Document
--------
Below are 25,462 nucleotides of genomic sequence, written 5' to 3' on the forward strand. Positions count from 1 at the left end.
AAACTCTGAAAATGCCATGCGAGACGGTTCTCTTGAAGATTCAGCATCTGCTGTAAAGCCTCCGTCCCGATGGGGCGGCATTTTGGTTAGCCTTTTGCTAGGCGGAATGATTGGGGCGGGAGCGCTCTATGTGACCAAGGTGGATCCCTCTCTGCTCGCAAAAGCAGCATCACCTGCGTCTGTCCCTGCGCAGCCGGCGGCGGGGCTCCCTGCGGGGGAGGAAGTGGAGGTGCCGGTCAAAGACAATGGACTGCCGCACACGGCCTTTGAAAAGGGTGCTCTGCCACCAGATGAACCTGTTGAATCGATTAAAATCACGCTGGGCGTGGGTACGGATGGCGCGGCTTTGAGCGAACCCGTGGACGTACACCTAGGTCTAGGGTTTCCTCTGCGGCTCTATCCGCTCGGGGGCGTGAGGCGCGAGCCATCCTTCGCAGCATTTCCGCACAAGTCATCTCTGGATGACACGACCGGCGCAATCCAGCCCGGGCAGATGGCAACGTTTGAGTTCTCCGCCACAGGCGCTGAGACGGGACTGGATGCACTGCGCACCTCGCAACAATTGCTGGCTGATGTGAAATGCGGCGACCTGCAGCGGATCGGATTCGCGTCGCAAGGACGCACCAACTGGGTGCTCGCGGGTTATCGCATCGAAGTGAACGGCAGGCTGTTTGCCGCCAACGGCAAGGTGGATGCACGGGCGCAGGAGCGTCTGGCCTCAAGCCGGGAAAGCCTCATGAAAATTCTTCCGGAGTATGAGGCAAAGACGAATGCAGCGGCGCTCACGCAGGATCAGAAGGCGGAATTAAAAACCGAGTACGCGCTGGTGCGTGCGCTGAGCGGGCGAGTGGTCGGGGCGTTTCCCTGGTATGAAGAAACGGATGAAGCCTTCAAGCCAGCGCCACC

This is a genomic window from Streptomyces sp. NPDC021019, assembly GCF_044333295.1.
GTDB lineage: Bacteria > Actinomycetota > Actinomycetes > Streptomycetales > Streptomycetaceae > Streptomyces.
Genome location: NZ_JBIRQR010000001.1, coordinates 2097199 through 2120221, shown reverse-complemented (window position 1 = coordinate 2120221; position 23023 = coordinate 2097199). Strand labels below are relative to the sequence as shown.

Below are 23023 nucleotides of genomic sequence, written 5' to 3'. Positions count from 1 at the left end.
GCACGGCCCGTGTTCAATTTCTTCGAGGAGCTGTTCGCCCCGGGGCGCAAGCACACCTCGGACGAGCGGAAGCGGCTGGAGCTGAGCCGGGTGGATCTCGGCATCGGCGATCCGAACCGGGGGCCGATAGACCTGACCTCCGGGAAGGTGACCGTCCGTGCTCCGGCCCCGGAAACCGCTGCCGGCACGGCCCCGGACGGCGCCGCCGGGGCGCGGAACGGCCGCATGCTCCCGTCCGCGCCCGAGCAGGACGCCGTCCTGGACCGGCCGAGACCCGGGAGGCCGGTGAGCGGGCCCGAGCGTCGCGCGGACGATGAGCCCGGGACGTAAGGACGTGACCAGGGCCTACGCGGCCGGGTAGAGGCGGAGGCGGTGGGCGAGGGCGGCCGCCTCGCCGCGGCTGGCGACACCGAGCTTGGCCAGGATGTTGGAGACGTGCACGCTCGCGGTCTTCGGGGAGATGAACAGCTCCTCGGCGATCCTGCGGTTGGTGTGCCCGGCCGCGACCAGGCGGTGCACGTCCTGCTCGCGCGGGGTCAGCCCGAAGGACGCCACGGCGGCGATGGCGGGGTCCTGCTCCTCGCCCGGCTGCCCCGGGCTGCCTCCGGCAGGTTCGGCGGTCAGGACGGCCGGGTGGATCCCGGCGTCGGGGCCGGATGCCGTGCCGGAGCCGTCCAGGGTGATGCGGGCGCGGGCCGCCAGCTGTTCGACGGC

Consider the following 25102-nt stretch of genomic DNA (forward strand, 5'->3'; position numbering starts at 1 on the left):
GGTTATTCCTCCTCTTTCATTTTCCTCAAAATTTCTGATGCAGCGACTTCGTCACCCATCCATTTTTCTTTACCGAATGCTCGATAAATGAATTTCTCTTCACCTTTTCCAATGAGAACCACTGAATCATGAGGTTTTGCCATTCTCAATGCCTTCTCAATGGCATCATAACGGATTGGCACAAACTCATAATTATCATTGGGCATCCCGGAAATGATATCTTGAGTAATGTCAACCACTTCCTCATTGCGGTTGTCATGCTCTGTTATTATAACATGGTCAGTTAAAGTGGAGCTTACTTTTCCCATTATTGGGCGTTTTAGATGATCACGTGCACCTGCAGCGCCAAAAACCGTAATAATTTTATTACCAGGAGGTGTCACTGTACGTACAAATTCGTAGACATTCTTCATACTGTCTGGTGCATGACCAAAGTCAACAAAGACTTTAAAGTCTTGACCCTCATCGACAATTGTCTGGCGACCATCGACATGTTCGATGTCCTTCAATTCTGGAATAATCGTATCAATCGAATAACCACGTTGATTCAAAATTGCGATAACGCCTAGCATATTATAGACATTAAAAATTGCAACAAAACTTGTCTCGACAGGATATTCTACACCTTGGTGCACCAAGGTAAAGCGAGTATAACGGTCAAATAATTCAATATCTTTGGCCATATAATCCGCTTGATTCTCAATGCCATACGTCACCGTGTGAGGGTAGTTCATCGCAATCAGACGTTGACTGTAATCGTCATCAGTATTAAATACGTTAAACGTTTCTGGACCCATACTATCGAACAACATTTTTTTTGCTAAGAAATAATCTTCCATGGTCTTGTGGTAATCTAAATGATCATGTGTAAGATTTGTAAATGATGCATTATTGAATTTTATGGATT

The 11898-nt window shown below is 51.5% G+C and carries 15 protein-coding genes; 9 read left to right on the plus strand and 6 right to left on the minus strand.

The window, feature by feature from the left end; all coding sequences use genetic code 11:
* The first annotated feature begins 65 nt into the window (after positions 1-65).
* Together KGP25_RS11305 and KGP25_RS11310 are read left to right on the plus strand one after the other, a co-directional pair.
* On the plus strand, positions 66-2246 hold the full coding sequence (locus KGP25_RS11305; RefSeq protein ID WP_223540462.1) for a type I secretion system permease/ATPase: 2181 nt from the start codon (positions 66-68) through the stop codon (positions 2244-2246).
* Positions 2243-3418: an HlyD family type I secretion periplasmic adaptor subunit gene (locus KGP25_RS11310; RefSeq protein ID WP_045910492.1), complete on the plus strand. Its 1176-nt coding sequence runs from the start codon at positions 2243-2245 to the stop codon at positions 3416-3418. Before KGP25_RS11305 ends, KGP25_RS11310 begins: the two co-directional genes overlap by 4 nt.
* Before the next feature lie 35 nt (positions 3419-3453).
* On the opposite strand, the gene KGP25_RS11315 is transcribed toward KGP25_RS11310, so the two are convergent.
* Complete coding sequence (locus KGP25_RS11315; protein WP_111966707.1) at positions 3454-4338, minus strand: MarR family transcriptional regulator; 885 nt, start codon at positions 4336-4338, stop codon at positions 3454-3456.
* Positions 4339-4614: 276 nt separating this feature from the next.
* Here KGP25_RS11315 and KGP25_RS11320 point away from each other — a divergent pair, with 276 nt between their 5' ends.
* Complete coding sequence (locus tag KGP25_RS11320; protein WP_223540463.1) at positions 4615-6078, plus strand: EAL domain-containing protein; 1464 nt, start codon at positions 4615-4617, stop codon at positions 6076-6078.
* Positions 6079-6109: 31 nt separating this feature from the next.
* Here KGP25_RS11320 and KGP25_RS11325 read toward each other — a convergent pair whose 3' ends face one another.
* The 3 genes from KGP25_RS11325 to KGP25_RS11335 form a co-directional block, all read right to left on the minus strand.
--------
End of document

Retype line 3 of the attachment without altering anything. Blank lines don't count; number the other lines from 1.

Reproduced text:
This is a genomic window from Streptomyces sp. NPDC021019, assembly GCF_044333295.1.